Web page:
This is a beautiful, Grade II-listed, two-bedroom, 19th-century workers’ cottage with a lovely west-facing garden in Limehouse. The house has been recently and thoughtfully restored by the current owners, who have recognised its humble roots – originally, it was built for those who worked in the nearby docks – while adapting it for modern use. Located minutes from Limehouse DLR station, the house has incredibly easy access into central London.
Setting the Scene
Built in the early 19th century, the current owner wanted to restore the interior to something close to what it might have been when it was first built. The architectural details were designed and sourced, in large part, by two decorative historians with extensive experience working in Spitalfields and East London. They focused much of their attention on the woodwork in particular, for example, the framed box shutters in the sitting room, the rising shutters in the principal bedroom and the reclaimed pine floorboards that run throughout the ground floor.
During their work, they made one extraordinary discovery, the basement, which had been completely hidden and had remained unused for many years. It now makes for fantastic additional storage, utility space, or even a wine cellar.
During the 19th century, Bromley Street and the surrounding area were home to rope makers, and their factories and workers would lay out and measure the rope along the street. Hence, the road is incredibly straight.
The Grand Tour
Entry is behind original cast-iron railings and slightly set back from the road. The arched front door, framed by two pilasters and crowned by a glazed fanlight, opens into a generous hallway. To the right is the sitting room; once open-plan, it has been divided by bespoke joinery, which forms a glazed partition, separating the two spaces. This creates a sitting room at the front, a useful office space, and a library at the rear.
Both rooms have a marble fireplace designed especially for the space, while the walls are lined with elegant handmade bookshelves. Both rooms have a brilliantly calming feel, helped by the various shades of grey that the walls and woodwork have been painted. Modern cast-iron radiators, made in the traditional style, are found throughout the house.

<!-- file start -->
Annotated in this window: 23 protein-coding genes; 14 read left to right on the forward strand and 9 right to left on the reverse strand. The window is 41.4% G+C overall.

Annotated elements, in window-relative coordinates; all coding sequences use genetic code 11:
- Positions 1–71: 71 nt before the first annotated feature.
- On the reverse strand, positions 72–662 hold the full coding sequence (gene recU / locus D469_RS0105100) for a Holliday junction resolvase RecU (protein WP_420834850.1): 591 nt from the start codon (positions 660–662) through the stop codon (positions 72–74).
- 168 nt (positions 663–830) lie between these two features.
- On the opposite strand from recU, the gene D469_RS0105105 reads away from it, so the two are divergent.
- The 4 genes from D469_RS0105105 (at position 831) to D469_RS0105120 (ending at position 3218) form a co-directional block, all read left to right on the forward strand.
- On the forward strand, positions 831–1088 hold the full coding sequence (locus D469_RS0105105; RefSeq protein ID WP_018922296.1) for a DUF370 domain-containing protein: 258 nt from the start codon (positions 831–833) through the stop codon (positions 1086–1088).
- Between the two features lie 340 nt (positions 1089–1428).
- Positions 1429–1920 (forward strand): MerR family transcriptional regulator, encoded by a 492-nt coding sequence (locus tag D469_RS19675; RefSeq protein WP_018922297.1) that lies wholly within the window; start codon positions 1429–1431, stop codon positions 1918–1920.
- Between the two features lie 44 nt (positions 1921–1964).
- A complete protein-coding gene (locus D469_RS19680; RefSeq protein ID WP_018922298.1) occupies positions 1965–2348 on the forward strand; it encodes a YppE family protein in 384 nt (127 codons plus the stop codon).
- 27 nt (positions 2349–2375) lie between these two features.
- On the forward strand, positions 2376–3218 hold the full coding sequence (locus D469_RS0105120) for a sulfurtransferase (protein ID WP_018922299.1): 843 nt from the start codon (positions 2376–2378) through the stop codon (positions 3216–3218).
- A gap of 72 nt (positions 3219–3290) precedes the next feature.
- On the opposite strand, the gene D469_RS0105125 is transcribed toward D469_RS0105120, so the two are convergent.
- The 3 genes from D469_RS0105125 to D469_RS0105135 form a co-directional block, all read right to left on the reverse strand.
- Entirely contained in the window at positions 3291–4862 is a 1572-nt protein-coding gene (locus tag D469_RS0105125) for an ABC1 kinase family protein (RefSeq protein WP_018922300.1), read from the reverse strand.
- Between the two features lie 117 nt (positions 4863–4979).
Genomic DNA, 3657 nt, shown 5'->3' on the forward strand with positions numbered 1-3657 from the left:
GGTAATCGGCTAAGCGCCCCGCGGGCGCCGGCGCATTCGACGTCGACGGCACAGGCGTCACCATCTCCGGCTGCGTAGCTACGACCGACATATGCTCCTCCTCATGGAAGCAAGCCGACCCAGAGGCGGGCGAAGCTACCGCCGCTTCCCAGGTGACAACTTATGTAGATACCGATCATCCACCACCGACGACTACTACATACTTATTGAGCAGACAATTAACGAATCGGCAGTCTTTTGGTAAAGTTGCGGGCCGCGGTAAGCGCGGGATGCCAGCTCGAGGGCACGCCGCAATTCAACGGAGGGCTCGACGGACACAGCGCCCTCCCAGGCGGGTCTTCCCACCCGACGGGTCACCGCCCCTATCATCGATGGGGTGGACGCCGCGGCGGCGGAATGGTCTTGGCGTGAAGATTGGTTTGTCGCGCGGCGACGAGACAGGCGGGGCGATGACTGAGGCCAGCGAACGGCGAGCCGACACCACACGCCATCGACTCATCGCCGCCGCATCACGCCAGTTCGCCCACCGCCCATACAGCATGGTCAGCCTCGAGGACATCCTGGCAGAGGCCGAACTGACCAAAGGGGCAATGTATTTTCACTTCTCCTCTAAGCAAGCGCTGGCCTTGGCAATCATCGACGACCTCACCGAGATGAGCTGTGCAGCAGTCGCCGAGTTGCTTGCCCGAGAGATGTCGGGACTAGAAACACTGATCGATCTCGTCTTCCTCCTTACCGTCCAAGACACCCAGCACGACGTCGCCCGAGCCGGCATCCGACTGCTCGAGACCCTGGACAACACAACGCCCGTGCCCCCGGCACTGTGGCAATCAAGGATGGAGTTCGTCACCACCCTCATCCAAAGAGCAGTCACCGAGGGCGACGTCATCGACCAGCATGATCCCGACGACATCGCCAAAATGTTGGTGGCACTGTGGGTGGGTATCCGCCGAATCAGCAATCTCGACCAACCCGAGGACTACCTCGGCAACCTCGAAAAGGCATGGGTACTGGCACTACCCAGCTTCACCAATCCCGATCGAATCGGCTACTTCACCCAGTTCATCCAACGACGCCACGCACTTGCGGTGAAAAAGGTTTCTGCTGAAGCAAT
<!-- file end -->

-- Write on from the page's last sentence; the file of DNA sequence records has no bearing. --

The rear of the house is home to the kitchen. Recently installed, handmade cabinetry by Sebastian Aronowitz for the London Kitchen Company lines the walls and is set against wonderful, characterful Zellige tiles. The kitchen is complete with stone floors and stylish brass taps. From here, a door opens onto a verdant garden. There is also a cellar on this floor, accessed via match-board panelling and stairs.
Ascending upstairs are the two bedrooms; the principal bedroom lies at the front of the house, enjoying two large refurbished sash windows with new rising shutters, as well as a wall of bespoke built-in wardrobes, each with plywood drawers. A fireplace with a fluted surround is found on the other side. The second bedroom is also a generous double. Both share a bathroom with a separate walk-in shower, bath and a sash window overlooking the garden.
The Great Outdoors
The west-facing garden is arranged around a crab apple tree and is home to many more carefully chosen plants and trees; jasmine and roses for their sweet smell, a bay tree, and a silver birch, to name a few. The garden is bathed in light throughout the afternoon and evening, with much space for dining outdoors. There is also a useful shed towards the rear of the garden.
Out and About
The house is located on a peaceful street a few minutes’ walk from Stepney Green Park and Stepney City Farm and café. The green open spaces of Mile End Park, Victoria Park and, more locally, St Dunstan’s Church – dating from the 12th century – are also all a short walk away.
The famed Punjabi restaurant Tayyabs is nearby, as is the much-loved bakery Rinkoffs and several excellent coffee shops, including Aldgate Coffee House. The eclectic George Tavern on Jubilee Street is recommended for drinks and occasional music events, while the Whitechapel Gallery and provides a cultural distraction. Ian McKellen’s famous pub, The Grapes, is a short walk from the house, as is The Old Ship on York Square.
Canary Wharf – with its shops and restaurants – is on the same DLR line, or is a twenty-five-minute walk from the house. Spitalfields and Shoreditch offer further opportunities for dining, entertainment and shopping, with restaurants including Ottolenghi, Cecconi’s and St. John Bread & Wine. Independent cinemas,and the Everyman, are both close by.
The house is brilliantly positioned between Canary Wharf and the City. The nearest stations are Lime House (DLR), Shadwell (Overground), Stepney Green station (Circle, District and Hammersmith & City lines) and Whitechapel (Central Line and Elizabeth Line). The latter now provides access to central London in ten minutes and Heathrow Airport in 30 minutes. Whitechapel station is also on the London Overground line running between Clapham Junction and Highbury and Islington.
Council Tax Band: D
- Five Good Things: what to see, read, visit and buy this OctoberPursuits
- At the Table: an evening of fun and feasting with Olympia and Ariadne IrvingLeisure
- Northern Lights: five homes in the north that have us in awe
- A Maker’s Story: Roddy Maude-Roxby, the man behind the maskInteriors
- Inspiration of the Week: more is more at this timber-framed house in Suffolk